Posted by: madeleinerolson | November 12, 2018

A Comparison between Julia Margaret Cameron’s Madonnas

In her chapter, “To Make Mary: Julia Margaret Cameron’s Photographs of Altered Madonnas “ from Pleasures Taken: Performances of Sexuality and Loss in Victorian Photography, Carol Mavor examines the multi-dimensional representations of Cameron’s subjects. As Mavor discusses, Cameron’s Madonna alluded photographs embody both reflections of the biblical Virgin and of Mary Hillier herself. I find this double identity fascinating and began thinking about how this serves Cameron’s photographic ambitions.


Left: La Madonna Esatta / Fervent in Prayer, 1865 ; Right: La Madonna della Pace / Perfect in Peace, 1865

Here we see two photographs with Mary Hillier as the sitter costumed as the Madonna. Put side by side, these two photographs show us how Cameron’s deliberative staging decisions classify her work as art photography. Mavor points out how “the deathly effect of the child stands in contrast to Hillier’s movement” (54). While the child’s remains still between both, we see Hillier’s face position has changed. The slight difference in Hillier’s head shows Cameron’s will to experiment in a theatrical way by playing with small alterations of the face angle. It is as if Cameron asks, “What would it look like if I positioned the head this way. What would it look like if I then positioned it that way?” There are certain creative choices to be made as a photographer, and Cameron demonstrates this to suggest photography was an art. The allusion to allegorical characters additionally begins to put her photographs in conversation with “high art.”

When I view Fervent in Prayer, I interpret a clear religious ode. Hillier’s face looks up as if at a heavenly light casting down upon her. She shows devotion and connection to an ethereal space. By not looking at the camera, Hillier is innocent from engaging from the viewer who gazes upon this scene. Instead, she becomes the pathway to the light shining down, guiding us to follow her look upwards to an unknown, presumably to a higher adoration. Here the Madonna  biblical sense of innocent devotion.

Meanwhile Hillier’s expression in Perfect in Peace looks less emotive, and dare I say, somewhat bored. Cameron lets us see her facial crease lines under her eyes, showing realistic human flesh. Hiller’s gaze targets you as a viewer. It targets someone on a level ground on earth, rather than something heavenly from above. Cameron has moved slightly closer to her subjects, allowing us to focusing on them, rather than creating space for another external existence as Fervent in Prayer does alludes to. Because we focus on the subjects rather than a suggested space, Perfect in Peace seems to fixate solely on her maternal devotion without as much religious duty as Fervent in Prayer does. While religious connotation exists in both, I see Cameron favoring realism by deliberately capturing Hillier’s look through the straight face angle, details of the skin, and an earthly grounding.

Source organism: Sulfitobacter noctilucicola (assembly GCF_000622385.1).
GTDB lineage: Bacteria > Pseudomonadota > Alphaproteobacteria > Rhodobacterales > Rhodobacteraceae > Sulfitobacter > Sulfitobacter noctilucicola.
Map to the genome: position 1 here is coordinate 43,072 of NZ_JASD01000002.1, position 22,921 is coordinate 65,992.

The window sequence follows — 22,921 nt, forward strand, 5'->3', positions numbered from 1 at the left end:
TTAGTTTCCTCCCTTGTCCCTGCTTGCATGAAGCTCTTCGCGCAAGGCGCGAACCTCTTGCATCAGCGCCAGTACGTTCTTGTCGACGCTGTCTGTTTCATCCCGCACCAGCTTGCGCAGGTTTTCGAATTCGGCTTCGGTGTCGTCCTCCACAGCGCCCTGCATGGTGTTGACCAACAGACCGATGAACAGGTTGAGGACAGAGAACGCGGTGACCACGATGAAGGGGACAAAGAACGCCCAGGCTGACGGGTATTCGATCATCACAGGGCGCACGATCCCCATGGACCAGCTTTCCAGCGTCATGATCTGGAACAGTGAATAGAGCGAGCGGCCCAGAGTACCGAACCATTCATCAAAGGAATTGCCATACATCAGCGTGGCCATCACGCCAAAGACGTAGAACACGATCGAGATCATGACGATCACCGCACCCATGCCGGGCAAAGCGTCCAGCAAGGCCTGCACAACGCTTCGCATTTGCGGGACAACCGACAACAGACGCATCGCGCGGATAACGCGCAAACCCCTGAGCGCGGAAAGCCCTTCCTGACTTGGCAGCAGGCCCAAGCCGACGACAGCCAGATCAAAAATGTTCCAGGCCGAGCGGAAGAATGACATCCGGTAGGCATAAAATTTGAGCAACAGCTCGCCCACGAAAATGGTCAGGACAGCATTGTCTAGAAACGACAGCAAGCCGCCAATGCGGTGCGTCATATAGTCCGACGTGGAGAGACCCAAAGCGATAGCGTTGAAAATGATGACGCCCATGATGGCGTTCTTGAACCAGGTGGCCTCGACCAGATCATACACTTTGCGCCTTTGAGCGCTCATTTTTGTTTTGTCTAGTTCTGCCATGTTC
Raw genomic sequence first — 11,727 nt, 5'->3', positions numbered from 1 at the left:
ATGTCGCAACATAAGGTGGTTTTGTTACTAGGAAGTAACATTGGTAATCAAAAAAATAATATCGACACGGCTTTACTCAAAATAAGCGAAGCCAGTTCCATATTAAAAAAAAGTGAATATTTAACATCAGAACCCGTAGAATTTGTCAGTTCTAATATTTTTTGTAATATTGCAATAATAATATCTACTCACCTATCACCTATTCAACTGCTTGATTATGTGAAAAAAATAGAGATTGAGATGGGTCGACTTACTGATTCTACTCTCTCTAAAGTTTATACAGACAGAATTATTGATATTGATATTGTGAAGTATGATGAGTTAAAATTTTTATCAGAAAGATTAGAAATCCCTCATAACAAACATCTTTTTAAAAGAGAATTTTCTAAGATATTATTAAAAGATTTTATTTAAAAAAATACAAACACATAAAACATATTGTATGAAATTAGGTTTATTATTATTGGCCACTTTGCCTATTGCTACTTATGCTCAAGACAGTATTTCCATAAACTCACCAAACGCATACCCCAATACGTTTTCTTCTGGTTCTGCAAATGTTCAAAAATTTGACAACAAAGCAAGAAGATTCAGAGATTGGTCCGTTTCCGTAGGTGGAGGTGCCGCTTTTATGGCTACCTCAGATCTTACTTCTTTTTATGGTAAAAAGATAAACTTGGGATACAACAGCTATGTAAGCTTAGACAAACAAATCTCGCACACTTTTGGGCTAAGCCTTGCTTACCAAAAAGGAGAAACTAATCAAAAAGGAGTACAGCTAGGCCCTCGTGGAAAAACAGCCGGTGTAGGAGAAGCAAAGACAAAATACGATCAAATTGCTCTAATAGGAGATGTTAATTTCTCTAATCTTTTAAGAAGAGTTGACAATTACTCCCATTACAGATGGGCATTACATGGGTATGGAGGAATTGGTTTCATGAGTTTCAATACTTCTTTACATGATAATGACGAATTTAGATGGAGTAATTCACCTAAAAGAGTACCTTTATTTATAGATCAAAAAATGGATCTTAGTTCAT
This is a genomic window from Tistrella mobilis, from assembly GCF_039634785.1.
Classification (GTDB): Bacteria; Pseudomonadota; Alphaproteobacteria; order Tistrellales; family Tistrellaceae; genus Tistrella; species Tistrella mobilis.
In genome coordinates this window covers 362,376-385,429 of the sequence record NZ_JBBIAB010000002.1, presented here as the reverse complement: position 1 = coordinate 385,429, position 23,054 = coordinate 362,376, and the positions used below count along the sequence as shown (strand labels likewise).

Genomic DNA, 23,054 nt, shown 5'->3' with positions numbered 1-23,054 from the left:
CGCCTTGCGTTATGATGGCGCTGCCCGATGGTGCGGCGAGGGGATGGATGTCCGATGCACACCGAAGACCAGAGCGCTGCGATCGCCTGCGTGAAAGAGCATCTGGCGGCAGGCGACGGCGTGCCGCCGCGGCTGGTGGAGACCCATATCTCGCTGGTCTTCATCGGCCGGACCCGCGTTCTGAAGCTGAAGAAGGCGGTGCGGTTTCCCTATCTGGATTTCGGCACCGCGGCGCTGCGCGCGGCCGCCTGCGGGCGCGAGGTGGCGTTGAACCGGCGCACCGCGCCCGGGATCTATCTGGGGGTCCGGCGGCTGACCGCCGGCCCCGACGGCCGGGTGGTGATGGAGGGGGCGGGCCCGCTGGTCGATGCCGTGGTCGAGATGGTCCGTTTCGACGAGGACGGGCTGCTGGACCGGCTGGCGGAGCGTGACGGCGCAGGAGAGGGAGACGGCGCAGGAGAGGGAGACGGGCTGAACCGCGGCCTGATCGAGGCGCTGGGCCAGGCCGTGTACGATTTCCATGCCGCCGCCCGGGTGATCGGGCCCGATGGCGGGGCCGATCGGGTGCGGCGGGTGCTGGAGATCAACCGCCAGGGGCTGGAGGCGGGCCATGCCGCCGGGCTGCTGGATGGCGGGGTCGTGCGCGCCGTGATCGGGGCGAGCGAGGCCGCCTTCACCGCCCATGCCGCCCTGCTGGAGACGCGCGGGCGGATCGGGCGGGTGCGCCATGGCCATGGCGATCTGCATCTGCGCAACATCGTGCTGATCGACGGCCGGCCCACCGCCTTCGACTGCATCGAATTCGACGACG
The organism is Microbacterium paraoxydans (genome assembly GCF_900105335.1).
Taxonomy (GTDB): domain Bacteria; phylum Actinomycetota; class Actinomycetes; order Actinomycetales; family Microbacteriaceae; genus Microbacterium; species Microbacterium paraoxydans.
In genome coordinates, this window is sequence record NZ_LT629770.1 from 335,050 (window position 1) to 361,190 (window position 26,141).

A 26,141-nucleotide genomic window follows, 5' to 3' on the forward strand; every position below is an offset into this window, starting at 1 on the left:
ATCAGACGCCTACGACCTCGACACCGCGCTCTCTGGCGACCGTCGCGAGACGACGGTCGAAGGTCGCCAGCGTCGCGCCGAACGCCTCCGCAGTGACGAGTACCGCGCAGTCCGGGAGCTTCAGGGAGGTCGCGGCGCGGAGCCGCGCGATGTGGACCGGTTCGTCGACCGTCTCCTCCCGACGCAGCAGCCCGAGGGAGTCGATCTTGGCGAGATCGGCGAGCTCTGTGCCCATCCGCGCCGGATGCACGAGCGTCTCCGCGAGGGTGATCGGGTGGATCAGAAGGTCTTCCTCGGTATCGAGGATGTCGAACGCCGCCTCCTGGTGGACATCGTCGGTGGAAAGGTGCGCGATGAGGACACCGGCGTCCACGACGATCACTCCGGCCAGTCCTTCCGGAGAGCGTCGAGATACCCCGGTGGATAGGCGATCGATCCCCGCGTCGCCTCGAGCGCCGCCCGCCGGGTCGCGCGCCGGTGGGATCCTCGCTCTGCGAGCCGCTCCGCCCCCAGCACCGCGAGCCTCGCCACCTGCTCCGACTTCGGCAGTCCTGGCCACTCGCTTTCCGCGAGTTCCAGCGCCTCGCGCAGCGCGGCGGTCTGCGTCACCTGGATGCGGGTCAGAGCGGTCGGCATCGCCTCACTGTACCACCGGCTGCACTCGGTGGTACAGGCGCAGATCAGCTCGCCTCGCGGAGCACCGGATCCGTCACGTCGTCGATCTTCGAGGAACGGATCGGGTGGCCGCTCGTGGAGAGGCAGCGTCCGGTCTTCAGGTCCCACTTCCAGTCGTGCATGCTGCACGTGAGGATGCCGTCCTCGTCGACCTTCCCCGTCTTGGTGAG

These subtle changes in positioning yield dramatically different interpretations. It makes sense Cameron’s work is can be classified as art photography because of the manipulations involved. Mavor notes Cameron unique choices with the medium. She would “physically scrub, scratch, brush, and fingerprint her glass plates” (48). Cameron must have wanted to assert her role as photographer. People often would call her a performer and stage director. Mavor notes how “she subjected them [her sitters] to hours of character modeling…no one could escape her artistic clutches” (45).

Beyond the photographer’s imprint, Perfect in Peace allows us to also recognize the actual sitter’s mark as Cameron allows Hillier to have a voice of her own. There are various ways to interpret Hillier’s expression. She looks unapologetic, somber and even irritated. I find this photograph perplexing because of its ambiguity because of these multiple possibilities that stray from portraying just a devotional look. The sitter has an agenda of her own that makes us question her complicity in Cameron’s staging. Mavor’s claim, that Cameron could “bypass the confines of her gender by enlarging the bourgeois Victorian woman’s part in both her art and life” (45) can be realized through the comparison of these two photographs. While Camerson can costume Hillier as the devotional and maternal Madonna expectation of woman, she allows Hillier’s individuality and all her complexities speak back.

In forcing her direction over her servants, as once quoted, “for my will against their will,” we might think she has disregarded the identities of her sitters for her own artistic endeavors. I actually see her close up focus and soft gaze as a move to invite the viewer into an experience of intimacy and lingering upon these subjects. Their flesh makes their presence seem very real. These photographs were placed in succession to one another in a special album Cameron presented to her friend, Lord Overstone (55) with Perfect in Peace proceeding after Fervent in Prayer. In doing so, this must have allowed any viewer to experience both Cameron and their own progression of deeper curiosity about the Madonna archetype.

There is a unique dynamic between misrepresentation and representing the Madonna idealization in her photos. Cameron’s rendering of the Madonna in these two photos reveal her use of the photographic medium to both obey and resist the maternal expectation of devotion.

-Madeleine Olson

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